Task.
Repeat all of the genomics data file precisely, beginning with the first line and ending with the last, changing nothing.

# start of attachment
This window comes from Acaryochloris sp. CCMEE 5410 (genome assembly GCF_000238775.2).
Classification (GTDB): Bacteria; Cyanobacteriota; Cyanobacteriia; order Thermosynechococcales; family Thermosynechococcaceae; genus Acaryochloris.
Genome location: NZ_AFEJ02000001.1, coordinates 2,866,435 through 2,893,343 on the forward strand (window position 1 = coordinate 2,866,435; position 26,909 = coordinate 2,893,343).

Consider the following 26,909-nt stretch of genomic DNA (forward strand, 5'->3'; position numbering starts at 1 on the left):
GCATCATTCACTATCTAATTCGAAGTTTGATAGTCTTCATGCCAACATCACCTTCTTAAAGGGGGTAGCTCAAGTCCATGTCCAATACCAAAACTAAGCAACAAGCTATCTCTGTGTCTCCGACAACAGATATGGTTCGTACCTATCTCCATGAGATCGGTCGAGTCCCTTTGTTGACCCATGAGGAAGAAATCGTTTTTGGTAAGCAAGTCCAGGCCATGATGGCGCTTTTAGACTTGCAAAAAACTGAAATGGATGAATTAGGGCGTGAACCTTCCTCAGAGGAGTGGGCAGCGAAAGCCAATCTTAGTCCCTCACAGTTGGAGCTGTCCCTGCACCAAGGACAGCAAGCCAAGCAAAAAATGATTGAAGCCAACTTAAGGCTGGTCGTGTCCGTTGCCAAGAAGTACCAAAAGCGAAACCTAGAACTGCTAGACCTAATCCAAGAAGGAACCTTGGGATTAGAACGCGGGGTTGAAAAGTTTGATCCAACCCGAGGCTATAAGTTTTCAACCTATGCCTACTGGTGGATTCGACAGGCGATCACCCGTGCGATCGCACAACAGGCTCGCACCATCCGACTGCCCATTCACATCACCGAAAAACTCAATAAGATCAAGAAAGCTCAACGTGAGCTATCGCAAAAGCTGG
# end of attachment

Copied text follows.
This window comes from Acaryochloris sp. CCMEE 5410 (genome assembly GCF_000238775.2).
Classification (GTDB): Bacteria; Cyanobacteriota; Cyanobacteriia; order Thermosynechococcales; family Thermosynechococcaceae; genus Acaryochloris.
Genome location: NZ_AFEJ02000001.1, coordinates 2,866,435 through 2,893,343 on the forward strand (window position 1 = coordinate 2,866,435; position 26,909 = coordinate 2,893,343).

Consider the following 26,909-nt stretch of genomic DNA (forward strand, 5'->3'; position numbering starts at 1 on the left):
GCATCATTCACTATCTAATTCGAAGTTTGATAGTCTTCATGCCAACATCACCTTCTTAAAGGGGGTAGCTCAAGTCCATGTCCAATACCAAAACTAAGCAACAAGCTATCTCTGTGTCTCCGACAACAGATATGGTTCGTACCTATCTCCATGAGATCGGTCGAGTCCCTTTGTTGACCCATGAGGAAGAAATCGTTTTTGGTAAGCAAGTCCAGGCCATGATGGCGCTTTTAGACTTGCAAAAAACTGAAATGGATGAATTAGGGCGTGAACCTTCCTCAGAGGAGTGGGCAGCGAAAGCCAATCTTAGTCCCTCACAGTTGGAGCTGTCCCTGCACCAAGGACAGCAAGCCAAGCAAAAAATGATTGAAGCCAACTTAAGGCTGGTCGTGTCCGTTGCCAAGAAGTACCAAAAGCGAAACCTAGAACTGCTAGACCTAATCCAAGAAGGAACCTTGGGATTAGAACGCGGGGTTGAAAAGTTTGATCCAACCCGAGGCTATAAGTTTTCAACCTATGCCTACTGGTGGATTCGACAGGCGATCACCCGTGCGATCGCACAACAGGCTCGCACCATCCGACTGCCCATTCACATCACCGAAAAACTCAATAAGATCAAGAAAGCTCAACGTGAGCTATCGCAAAAGCTGG